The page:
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This poem is taken from PN Review 44, Volume 11 Number 6, July - August 1985.

Aeneas in Britain Frederick Turner

What can he do here in this ruined country?
How lovely and how dangerous it is
To the sprung mind of the winter hero;
How easy to be drawn into the vales
Of cider, cream, and staining blackberries.
All Britain seems to him a rose
Without a thorn, in an eternal summer.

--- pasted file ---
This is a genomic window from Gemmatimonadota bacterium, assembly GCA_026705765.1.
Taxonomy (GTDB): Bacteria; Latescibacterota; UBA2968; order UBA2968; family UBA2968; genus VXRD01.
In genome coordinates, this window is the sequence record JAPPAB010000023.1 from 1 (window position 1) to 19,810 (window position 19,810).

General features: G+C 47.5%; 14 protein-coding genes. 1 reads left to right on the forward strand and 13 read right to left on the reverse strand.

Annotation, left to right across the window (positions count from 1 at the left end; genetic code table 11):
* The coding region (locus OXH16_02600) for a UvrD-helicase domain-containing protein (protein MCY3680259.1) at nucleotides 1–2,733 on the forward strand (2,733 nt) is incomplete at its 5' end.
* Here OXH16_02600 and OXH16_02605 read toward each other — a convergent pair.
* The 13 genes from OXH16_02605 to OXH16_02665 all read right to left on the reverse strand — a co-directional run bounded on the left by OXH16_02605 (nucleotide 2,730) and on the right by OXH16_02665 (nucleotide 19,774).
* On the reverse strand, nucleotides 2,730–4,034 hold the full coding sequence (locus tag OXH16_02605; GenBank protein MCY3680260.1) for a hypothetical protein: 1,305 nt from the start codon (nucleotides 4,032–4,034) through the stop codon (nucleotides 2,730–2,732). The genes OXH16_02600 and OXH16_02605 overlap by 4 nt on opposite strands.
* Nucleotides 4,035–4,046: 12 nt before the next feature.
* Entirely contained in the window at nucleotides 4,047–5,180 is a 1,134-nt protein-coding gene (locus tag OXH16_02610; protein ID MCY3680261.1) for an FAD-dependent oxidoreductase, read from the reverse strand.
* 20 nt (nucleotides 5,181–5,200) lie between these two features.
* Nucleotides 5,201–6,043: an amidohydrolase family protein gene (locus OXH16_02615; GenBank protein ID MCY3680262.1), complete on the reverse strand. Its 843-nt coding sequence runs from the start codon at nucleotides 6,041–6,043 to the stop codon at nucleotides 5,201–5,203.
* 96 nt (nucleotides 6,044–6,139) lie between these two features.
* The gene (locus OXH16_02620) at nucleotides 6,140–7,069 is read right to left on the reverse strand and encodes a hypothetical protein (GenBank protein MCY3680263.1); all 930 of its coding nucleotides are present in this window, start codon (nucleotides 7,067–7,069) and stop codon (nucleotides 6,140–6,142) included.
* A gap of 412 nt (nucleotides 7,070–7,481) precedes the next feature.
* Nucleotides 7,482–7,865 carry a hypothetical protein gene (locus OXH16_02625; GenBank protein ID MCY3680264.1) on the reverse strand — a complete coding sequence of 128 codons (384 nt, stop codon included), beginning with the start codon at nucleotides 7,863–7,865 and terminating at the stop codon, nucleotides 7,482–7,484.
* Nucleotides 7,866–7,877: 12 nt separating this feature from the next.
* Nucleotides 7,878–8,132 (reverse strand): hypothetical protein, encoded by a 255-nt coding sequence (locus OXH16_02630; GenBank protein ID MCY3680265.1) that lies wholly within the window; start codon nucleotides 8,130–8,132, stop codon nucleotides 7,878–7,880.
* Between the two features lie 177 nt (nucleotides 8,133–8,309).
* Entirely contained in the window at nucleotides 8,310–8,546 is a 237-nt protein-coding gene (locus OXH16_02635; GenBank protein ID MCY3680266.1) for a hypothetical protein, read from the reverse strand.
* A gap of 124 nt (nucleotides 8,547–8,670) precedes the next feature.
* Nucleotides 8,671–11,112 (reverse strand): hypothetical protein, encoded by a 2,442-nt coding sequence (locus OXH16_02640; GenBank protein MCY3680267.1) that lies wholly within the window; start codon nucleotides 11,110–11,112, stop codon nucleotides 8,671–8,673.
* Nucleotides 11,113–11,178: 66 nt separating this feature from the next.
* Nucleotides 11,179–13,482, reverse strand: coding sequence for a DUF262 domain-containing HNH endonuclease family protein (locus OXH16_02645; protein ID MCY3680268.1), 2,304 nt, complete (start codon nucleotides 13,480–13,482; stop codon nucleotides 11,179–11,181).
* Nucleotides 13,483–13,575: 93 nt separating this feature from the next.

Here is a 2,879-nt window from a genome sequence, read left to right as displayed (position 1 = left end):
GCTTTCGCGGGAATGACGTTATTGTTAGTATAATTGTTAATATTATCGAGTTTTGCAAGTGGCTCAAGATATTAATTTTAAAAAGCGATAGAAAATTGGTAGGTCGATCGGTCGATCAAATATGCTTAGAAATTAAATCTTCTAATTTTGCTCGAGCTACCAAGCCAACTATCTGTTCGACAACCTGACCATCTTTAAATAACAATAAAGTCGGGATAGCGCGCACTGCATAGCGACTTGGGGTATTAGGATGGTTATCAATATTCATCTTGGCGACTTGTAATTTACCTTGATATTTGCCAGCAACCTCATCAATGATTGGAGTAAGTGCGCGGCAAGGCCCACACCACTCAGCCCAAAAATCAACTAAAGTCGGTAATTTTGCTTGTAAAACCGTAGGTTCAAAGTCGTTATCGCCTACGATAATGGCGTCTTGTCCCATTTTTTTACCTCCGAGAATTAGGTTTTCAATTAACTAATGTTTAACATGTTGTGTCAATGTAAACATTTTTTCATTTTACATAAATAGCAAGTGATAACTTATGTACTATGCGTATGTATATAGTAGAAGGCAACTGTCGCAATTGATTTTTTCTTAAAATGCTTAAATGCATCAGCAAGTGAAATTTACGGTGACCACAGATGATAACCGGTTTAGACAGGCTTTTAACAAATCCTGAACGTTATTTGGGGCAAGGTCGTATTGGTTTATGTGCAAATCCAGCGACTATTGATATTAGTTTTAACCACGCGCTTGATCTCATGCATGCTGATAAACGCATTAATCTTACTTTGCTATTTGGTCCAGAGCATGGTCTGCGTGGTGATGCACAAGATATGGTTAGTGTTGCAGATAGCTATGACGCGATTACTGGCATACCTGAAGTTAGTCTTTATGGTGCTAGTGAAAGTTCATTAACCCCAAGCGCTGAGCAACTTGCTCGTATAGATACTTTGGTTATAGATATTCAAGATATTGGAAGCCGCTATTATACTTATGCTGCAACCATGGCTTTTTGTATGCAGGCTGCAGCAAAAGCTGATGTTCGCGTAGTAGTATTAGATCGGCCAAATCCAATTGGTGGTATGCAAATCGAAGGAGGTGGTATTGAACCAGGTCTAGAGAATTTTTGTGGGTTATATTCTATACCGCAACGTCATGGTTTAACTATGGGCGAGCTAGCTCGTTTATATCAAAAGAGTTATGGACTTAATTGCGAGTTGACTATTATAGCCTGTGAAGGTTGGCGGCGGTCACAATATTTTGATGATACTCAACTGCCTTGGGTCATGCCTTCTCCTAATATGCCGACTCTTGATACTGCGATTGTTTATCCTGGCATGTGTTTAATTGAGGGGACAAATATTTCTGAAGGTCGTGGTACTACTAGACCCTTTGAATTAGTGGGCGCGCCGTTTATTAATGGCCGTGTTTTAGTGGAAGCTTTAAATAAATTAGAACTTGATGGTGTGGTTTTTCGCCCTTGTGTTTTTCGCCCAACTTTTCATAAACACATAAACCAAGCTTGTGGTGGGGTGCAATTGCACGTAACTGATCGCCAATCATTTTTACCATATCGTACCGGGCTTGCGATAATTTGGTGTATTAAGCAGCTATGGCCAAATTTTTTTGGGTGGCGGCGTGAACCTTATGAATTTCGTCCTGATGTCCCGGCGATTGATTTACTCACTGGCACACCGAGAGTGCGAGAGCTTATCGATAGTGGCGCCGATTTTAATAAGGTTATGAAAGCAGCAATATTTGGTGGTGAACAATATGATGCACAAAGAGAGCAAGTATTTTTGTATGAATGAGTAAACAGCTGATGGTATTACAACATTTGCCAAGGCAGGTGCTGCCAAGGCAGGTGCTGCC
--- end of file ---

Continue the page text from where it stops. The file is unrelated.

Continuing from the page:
He drinks the dark draught of that memory
Which, turned up, is a man's forgetfulness
Of what his fate cries out for him to do.

Some male disfigured thing in him would call
The dwellers in this land a race of cowards
Rooting like social rodents in the shells
Of fallen temples, domes, and architraves;
Looting the graven stones for urinals;
Punishing what in their young is splendid
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